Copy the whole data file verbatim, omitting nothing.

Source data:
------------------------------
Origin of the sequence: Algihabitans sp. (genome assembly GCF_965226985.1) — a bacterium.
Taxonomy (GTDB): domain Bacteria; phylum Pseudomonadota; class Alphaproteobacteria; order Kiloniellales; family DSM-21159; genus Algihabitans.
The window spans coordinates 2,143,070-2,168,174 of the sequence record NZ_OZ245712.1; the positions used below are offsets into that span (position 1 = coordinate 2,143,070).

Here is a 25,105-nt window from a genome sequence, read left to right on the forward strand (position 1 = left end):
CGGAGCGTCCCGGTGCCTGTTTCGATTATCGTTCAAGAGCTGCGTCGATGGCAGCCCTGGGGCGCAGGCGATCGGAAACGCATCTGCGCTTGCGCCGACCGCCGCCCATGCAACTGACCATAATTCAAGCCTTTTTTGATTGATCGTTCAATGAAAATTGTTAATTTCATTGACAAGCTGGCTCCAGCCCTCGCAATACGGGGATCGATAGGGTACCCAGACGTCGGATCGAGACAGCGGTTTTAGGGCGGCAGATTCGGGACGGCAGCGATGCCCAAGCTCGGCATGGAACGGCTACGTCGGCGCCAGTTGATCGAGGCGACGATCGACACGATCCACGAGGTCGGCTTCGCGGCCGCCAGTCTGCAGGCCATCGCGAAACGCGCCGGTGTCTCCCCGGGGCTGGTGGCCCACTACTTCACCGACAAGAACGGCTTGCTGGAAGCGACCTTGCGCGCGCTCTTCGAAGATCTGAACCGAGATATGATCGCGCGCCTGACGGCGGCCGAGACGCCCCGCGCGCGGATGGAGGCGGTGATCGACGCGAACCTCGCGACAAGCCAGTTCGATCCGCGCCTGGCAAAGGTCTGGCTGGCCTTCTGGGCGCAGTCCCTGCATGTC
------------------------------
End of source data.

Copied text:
Origin of the sequence: Algihabitans sp. (genome assembly GCF_965226985.1) — a bacterium.
Taxonomy (GTDB): domain Bacteria; phylum Pseudomonadota; class Alphaproteobacteria; order Kiloniellales; family DSM-21159; genus Algihabitans.
The window spans coordinates 2,143,070-2,168,174 of the sequence record NZ_OZ245712.1; the positions used below are offsets into that span (position 1 = coordinate 2,143,070).

Here is a 25,105-nt window from a genome sequence, read left to right on the forward strand (position 1 = left end):
CGGAGCGTCCCGGTGCCTGTTTCGATTATCGTTCAAGAGCTGCGTCGATGGCAGCCCTGGGGCGCAGGCGATCGGAAACGCATCTGCGCTTGCGCCGACCGCCGCCCATGCAACTGACCATAATTCAAGCCTTTTTTGATTGATCGTTCAATGAAAATTGTTAATTTCATTGACAAGCTGGCTCCAGCCCTCGCAATACGGGGATCGATAGGGTACCCAGACGTCGGATCGAGACAGCGGTTTTAGGGCGGCAGATTCGGGACGGCAGCGATGCCCAAGCTCGGCATGGAACGGCTACGTCGGCGCCAGTTGATCGAGGCGACGATCGACACGATCCACGAGGTCGGCTTCGCGGCCGCCAGTCTGCAGGCCATCGCGAAACGCGCCGGTGTCTCCCCGGGGCTGGTGGCCCACTACTTCACCGACAAGAACGGCTTGCTGGAAGCGACCTTGCGCGCGCTCTTCGAAGATCTGAACCGAGATATGATCGCGCGCCTGACGGCGGCCGAGACGCCCCGCGCGCGGATGGAGGCGGTGATCGACGCGAACCTCGCGACAAGCCAGTTCGATCCGCGCCTGGCAAAGGTCTGGCTGGCCTTCTGGGCGCAGTCCCTGCATGTC